The door contains responsive LED lights that are motion sensitive and which replicate silhouettes cast due to movement through a light display. It was installed at Prime Minister David Cameron’s 10 Downing Street residence for a short period at the weekend.
“It’s playful, but as soon as the lighting stops, it looks exactly like the real thing,” Jason Bruges, founder of Jason Bruges Studio, who designed the electronics, says. “We’ve replicated it from the slanting 0, to the shininess of the black paint, created by many coats of lacquer. The only spot-the-difference is the little plate covering the lock, which doesn’t exist on our version.”
The door, designed by Jason Bruges Studio and crafted by Benchmark, has been created as part of GREAT Britain, a government-led campaign set up in 2012 that aims to promote British innovation and creativity internationally.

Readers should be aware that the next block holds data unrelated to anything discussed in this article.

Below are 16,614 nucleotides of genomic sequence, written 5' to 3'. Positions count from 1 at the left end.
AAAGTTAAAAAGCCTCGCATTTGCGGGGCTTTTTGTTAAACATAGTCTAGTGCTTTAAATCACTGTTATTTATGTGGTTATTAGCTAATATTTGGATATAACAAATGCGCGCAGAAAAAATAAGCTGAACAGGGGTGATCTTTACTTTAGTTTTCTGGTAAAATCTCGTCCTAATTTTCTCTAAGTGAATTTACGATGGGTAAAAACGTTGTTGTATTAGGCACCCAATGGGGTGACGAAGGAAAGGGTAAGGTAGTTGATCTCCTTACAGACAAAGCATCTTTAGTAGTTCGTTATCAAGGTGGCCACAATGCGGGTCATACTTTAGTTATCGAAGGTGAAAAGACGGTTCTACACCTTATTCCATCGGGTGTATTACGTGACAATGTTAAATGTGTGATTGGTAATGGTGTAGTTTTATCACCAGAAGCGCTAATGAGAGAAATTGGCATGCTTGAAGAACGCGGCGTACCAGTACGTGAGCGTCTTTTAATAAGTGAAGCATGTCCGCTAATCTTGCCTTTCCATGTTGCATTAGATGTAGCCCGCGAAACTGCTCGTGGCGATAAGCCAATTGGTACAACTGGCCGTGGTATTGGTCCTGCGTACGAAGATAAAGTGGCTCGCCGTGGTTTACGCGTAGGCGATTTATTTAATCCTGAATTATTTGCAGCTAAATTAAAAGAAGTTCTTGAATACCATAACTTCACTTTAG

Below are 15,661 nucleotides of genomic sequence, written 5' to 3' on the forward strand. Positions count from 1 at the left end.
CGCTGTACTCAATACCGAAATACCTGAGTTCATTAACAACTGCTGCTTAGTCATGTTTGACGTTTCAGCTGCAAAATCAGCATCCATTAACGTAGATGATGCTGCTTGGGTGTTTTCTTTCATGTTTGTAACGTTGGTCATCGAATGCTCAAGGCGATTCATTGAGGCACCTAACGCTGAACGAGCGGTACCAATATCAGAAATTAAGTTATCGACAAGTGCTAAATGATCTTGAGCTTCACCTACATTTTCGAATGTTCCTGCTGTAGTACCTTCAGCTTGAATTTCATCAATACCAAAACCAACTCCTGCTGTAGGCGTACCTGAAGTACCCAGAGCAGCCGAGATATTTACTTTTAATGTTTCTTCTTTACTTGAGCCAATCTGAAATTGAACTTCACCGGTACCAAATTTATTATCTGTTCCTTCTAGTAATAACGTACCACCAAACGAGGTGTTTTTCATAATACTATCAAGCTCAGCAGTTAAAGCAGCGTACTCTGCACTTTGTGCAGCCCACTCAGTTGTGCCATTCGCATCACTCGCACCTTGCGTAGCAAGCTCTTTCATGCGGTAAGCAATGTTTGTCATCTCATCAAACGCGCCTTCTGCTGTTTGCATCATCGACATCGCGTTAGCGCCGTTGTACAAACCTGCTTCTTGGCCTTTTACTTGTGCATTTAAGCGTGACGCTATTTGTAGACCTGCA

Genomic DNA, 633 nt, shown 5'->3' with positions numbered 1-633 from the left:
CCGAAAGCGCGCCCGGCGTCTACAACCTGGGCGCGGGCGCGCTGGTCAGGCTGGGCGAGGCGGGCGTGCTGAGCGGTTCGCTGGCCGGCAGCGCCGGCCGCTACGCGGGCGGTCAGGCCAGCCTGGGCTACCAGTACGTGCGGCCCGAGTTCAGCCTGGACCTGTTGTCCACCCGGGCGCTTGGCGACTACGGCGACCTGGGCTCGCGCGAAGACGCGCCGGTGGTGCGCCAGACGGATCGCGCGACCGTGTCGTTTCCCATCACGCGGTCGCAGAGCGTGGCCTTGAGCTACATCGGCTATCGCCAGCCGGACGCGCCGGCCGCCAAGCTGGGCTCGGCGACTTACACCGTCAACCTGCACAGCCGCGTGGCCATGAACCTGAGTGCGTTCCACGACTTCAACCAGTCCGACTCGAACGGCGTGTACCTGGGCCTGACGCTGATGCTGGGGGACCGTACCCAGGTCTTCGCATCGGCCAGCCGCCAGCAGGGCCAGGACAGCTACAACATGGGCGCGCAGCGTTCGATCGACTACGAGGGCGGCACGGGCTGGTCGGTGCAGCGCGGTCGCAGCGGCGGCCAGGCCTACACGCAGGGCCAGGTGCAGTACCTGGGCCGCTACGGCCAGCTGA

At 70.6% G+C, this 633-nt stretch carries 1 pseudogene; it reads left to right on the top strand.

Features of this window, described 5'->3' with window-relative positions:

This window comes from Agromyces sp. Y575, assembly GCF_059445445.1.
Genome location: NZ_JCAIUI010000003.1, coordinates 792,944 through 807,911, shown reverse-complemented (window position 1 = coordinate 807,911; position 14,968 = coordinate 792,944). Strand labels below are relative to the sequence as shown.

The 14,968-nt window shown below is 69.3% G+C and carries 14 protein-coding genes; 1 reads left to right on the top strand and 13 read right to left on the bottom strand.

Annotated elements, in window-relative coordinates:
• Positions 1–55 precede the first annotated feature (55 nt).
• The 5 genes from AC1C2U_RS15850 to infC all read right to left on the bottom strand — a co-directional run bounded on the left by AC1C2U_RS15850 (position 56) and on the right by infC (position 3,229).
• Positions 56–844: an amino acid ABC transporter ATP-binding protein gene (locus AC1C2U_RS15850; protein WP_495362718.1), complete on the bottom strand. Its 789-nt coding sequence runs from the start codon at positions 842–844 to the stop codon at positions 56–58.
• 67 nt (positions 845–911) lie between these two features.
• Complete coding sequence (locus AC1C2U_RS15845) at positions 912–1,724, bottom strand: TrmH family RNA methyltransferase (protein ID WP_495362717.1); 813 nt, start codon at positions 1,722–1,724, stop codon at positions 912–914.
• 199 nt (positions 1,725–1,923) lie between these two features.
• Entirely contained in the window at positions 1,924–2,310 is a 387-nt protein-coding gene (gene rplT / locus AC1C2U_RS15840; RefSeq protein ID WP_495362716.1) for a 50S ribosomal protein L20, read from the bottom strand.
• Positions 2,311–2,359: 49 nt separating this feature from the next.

The GREAT Britain team approached Jason Bruges Studio to undertake the project, which then invited Benchmark to work on it too. “By collaborating with them, we’ve been able to create a hybrid object,” Bruges says. “We wanted to work with them because of their skills in woodwork and their innovation in different materials to us.”
After its temporary installation at 10 Downing Street, the door has now been moved to Benchmark’s studio.
It will be shipped to The Long Museum, Shanghai in March, where it will be presented at the GREAT Festival of Creativity as part of GREAT Creations – an exhibition showcasing UK-based projects. The exhibition will also include unseen David Bailey portrait photographs of the Queen.
“The door is instantly recognisable and really iconic,” Bruges says. “The campaign is trying to increase exports of creativity from the UK and promote it overseas – it’s a shop window for the UK’s creative industry.”